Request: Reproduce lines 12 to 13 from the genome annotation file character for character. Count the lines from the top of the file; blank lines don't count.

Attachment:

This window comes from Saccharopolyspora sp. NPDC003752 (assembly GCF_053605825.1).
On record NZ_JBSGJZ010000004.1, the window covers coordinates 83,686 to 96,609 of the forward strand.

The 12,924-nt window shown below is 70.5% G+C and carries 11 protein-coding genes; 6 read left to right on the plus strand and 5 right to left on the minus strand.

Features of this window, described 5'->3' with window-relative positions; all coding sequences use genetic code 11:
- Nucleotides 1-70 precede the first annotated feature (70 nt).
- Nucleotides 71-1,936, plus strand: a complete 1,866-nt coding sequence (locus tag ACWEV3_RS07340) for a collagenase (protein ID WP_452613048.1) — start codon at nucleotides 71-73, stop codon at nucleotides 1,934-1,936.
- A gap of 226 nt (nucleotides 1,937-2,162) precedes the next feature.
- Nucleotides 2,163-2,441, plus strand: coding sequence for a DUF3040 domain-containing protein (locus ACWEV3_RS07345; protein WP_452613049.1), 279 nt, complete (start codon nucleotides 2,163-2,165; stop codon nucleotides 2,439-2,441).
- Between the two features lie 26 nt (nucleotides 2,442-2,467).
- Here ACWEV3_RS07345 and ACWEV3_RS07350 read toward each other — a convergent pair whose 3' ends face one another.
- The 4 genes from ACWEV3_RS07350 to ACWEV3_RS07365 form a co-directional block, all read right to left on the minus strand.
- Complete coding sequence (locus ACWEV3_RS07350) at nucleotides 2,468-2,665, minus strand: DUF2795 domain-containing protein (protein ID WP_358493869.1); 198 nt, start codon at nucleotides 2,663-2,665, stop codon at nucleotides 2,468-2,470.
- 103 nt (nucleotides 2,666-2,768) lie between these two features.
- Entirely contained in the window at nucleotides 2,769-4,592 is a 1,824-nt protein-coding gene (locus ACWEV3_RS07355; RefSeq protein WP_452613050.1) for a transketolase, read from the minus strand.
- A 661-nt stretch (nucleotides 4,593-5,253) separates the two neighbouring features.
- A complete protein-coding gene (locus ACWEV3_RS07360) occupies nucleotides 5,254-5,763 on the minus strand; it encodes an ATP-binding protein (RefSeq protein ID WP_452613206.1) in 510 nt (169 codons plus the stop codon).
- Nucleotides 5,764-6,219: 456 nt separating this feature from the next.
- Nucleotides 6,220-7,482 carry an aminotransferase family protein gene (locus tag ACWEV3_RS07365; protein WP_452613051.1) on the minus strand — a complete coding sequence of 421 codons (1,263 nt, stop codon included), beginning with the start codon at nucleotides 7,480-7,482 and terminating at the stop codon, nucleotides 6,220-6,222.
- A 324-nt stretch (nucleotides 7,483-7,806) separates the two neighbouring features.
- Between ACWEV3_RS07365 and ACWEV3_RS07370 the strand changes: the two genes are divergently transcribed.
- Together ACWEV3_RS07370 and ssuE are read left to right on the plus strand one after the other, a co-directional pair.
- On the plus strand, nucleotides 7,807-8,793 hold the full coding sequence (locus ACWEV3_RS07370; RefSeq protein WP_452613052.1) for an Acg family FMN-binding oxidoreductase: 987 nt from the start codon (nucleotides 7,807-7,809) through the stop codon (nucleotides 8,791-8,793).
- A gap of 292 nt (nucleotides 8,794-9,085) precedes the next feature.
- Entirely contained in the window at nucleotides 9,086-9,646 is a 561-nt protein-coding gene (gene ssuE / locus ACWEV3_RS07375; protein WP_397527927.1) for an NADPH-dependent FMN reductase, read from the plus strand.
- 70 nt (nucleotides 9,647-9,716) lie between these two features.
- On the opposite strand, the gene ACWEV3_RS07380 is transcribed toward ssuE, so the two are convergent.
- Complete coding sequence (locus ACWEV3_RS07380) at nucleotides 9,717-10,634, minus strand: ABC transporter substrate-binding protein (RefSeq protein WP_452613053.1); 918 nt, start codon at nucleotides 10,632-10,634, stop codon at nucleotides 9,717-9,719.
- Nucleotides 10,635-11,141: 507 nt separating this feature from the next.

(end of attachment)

- Complete coding sequence (locus ACWEV3_RS07350) at nucleotides 2,468-2,665, minus strand: DUF2795 domain-containing protein (protein ID WP_358493869.1); 198 nt, start codon at nucleotides 2,663-2,665, stop codon at nucleotides 2,468-2,470.
- 103 nt (nucleotides 2,666-2,768) lie between these two features.